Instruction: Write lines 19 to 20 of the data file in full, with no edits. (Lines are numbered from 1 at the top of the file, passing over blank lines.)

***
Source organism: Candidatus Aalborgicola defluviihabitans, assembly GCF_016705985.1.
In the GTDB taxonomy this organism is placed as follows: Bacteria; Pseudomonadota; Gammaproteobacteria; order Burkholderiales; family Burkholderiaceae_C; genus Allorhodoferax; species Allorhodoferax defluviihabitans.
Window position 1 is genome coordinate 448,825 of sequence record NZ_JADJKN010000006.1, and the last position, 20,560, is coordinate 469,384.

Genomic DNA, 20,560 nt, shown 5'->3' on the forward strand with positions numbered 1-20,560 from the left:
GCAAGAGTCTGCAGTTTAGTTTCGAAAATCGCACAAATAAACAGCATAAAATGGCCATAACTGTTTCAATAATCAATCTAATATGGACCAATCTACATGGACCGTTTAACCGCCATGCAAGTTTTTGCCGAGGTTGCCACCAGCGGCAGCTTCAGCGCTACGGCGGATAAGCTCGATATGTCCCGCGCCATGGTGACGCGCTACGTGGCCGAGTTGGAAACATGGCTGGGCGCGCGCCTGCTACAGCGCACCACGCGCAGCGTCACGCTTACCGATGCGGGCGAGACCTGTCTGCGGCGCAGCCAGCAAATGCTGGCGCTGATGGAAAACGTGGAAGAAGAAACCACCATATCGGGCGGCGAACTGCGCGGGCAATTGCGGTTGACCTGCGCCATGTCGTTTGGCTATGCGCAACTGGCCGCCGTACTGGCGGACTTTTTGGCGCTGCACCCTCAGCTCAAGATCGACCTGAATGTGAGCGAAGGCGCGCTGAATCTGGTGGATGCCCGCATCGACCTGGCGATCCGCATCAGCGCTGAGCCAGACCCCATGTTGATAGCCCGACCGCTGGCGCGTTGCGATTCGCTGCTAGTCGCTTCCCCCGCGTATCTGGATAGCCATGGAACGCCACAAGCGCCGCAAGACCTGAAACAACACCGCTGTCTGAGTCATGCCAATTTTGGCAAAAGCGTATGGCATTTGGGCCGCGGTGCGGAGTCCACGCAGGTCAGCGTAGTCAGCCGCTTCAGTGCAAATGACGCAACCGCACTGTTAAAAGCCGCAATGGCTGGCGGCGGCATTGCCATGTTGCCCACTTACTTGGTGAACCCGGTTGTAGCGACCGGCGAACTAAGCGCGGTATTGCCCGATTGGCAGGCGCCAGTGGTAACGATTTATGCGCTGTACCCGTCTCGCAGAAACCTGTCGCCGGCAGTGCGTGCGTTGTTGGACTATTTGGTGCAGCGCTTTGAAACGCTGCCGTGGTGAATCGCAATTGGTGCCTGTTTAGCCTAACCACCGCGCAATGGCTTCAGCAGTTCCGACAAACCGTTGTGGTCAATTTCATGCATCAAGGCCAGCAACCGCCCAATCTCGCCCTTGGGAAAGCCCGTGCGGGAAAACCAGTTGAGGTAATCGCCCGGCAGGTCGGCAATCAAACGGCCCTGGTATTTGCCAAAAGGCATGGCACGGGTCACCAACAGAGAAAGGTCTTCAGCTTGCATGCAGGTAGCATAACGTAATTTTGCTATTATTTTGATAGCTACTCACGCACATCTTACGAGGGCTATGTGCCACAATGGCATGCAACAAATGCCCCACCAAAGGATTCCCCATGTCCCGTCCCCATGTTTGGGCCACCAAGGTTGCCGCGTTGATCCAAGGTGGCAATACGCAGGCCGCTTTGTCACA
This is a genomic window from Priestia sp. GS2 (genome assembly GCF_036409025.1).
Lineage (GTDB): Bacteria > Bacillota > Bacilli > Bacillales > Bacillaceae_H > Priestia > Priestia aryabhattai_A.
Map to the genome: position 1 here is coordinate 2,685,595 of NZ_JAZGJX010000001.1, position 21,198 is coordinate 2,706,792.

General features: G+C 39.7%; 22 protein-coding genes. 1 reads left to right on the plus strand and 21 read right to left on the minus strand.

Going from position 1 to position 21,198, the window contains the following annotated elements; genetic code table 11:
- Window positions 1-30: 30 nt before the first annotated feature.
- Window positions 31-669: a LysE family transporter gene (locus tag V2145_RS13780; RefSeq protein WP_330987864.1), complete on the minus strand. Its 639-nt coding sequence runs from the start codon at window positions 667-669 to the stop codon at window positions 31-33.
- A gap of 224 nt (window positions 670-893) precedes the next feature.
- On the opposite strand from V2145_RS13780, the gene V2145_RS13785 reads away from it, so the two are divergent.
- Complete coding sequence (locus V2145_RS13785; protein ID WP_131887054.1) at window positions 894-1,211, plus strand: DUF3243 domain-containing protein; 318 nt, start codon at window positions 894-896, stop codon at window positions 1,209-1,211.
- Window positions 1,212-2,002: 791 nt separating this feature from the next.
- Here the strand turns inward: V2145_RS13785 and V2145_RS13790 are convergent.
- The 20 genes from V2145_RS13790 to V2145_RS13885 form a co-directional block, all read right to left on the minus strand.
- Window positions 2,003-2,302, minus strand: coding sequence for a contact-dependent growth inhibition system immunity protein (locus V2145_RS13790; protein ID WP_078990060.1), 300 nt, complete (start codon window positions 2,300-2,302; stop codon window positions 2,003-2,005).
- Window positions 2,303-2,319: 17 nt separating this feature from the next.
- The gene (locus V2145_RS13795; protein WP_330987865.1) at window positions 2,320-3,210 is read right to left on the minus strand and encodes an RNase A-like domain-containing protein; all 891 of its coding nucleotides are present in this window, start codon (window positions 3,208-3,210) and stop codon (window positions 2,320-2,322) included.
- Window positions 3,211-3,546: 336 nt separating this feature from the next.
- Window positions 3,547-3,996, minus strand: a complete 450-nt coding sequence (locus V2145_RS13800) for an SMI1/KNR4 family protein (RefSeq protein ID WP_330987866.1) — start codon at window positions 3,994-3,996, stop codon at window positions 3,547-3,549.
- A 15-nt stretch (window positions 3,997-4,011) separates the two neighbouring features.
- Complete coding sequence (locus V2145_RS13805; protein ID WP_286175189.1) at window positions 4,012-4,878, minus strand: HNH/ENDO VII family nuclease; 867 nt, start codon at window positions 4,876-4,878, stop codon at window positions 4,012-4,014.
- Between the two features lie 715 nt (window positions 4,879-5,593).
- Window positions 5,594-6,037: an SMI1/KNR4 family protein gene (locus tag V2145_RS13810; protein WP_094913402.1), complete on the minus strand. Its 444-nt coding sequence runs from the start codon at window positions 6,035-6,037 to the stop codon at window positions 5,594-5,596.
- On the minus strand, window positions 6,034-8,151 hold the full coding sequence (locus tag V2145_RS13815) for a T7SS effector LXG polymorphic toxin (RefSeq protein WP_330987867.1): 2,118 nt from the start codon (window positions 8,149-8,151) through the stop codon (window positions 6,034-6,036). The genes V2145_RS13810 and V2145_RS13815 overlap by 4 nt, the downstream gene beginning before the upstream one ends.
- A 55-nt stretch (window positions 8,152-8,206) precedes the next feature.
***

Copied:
- Window positions 2,003-2,302, minus strand: coding sequence for a contact-dependent growth inhibition system immunity protein (locus V2145_RS13790; protein ID WP_078990060.1), 300 nt, complete (start codon window positions 2,300-2,302; stop codon window positions 2,003-2,005).
- Window positions 2,303-2,319: 17 nt separating this feature from the next.